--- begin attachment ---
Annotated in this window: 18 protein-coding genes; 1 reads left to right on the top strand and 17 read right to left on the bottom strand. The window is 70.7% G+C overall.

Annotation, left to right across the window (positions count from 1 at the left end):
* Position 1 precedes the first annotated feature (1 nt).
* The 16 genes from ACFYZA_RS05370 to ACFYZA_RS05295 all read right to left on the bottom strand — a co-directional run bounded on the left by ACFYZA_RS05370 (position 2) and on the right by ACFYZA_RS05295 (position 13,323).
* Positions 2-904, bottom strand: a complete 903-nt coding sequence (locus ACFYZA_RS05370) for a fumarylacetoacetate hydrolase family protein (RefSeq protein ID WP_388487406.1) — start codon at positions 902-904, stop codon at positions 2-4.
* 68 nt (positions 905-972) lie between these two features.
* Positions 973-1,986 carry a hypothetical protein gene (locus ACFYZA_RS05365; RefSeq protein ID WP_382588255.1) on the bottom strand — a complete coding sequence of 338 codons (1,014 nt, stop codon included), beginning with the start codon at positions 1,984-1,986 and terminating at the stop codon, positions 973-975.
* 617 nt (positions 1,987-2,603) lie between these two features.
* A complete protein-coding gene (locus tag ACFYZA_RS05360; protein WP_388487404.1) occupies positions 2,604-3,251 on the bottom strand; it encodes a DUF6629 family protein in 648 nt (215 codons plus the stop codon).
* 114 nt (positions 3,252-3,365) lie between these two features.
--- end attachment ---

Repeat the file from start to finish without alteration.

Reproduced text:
Annotated in this window: 18 protein-coding genes; 1 reads left to right on the top strand and 17 read right to left on the bottom strand. The window is 70.7% G+C overall.

Annotation, left to right across the window (positions count from 1 at the left end):
* Position 1 precedes the first annotated feature (1 nt).
* The 16 genes from ACFYZA_RS05370 to ACFYZA_RS05295 all read right to left on the bottom strand — a co-directional run bounded on the left by ACFYZA_RS05370 (position 2) and on the right by ACFYZA_RS05295 (position 13,323).
* Positions 2-904, bottom strand: a complete 903-nt coding sequence (locus ACFYZA_RS05370) for a fumarylacetoacetate hydrolase family protein (RefSeq protein ID WP_388487406.1) — start codon at positions 902-904, stop codon at positions 2-4.
* 68 nt (positions 905-972) lie between these two features.
* Positions 973-1,986 carry a hypothetical protein gene (locus ACFYZA_RS05365; RefSeq protein ID WP_382588255.1) on the bottom strand — a complete coding sequence of 338 codons (1,014 nt, stop codon included), beginning with the start codon at positions 1,984-1,986 and terminating at the stop codon, positions 973-975.
* 617 nt (positions 1,987-2,603) lie between these two features.
* A complete protein-coding gene (locus tag ACFYZA_RS05360; protein WP_388487404.1) occupies positions 2,604-3,251 on the bottom strand; it encodes a DUF6629 family protein in 648 nt (215 codons plus the stop codon).
* 114 nt (positions 3,252-3,365) lie between these two features.